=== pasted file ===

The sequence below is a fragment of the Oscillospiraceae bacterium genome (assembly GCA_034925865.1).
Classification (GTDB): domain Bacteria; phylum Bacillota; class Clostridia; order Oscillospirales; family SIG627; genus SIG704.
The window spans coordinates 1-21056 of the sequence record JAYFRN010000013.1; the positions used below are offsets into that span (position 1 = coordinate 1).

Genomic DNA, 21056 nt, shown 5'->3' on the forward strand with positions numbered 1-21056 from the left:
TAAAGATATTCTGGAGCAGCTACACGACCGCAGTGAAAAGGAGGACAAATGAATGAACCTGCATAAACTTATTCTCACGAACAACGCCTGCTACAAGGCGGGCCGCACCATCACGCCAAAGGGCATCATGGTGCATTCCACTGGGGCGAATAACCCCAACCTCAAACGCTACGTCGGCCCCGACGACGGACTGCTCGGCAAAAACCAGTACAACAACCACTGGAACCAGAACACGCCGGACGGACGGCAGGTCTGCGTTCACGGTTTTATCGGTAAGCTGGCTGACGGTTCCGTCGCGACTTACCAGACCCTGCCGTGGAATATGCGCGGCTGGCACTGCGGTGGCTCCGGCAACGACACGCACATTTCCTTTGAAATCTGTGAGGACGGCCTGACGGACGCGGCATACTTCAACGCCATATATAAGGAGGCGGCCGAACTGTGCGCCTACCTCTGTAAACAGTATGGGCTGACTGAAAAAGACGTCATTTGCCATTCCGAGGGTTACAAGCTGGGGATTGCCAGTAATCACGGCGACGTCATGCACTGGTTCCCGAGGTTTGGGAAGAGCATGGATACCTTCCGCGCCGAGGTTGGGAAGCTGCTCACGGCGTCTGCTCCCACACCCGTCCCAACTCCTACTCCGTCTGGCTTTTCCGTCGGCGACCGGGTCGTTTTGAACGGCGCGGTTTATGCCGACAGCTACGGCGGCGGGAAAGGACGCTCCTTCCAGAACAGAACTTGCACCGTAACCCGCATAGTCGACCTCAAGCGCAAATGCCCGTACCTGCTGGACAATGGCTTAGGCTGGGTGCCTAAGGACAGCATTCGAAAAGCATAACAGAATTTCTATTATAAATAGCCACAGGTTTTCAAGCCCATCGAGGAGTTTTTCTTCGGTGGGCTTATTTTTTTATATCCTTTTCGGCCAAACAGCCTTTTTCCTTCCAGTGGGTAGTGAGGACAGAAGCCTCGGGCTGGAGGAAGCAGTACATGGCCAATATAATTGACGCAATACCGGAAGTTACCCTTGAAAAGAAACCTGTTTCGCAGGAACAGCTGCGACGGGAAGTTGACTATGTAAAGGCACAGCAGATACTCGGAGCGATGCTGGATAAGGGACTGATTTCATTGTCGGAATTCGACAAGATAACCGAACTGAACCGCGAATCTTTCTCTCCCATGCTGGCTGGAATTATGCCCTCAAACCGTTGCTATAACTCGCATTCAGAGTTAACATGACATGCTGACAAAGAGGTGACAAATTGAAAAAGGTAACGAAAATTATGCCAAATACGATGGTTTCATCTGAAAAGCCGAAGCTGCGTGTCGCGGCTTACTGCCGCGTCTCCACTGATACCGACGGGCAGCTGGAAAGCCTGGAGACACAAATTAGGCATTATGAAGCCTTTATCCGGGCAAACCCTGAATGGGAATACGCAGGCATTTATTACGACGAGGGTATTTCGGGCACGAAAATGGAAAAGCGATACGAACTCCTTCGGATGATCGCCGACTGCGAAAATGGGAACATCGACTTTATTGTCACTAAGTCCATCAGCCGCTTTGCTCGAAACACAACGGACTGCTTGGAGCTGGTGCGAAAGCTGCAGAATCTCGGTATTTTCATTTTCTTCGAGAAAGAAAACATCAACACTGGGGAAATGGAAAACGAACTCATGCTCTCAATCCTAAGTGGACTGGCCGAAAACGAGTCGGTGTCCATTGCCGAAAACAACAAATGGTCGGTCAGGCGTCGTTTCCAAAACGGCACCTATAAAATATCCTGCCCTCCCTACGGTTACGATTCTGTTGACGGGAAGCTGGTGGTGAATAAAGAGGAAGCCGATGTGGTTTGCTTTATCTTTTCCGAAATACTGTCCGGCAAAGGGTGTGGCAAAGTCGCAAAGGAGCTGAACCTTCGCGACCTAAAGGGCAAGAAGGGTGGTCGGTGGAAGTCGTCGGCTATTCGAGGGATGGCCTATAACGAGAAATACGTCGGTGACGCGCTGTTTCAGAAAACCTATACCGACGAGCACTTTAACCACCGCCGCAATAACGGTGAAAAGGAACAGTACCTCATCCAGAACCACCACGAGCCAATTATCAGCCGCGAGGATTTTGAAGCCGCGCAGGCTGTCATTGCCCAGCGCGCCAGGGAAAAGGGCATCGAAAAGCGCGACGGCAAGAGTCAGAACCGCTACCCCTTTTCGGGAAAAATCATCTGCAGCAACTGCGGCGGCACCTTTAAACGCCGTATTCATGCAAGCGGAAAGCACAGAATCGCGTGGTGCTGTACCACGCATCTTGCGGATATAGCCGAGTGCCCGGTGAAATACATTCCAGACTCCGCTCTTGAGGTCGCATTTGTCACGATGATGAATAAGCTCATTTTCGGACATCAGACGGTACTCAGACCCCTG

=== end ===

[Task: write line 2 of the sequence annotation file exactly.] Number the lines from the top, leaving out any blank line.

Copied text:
Classification (GTDB): domain Bacteria; phylum Bacillota; class Clostridia; order Oscillospirales; family SIG627; genus SIG704.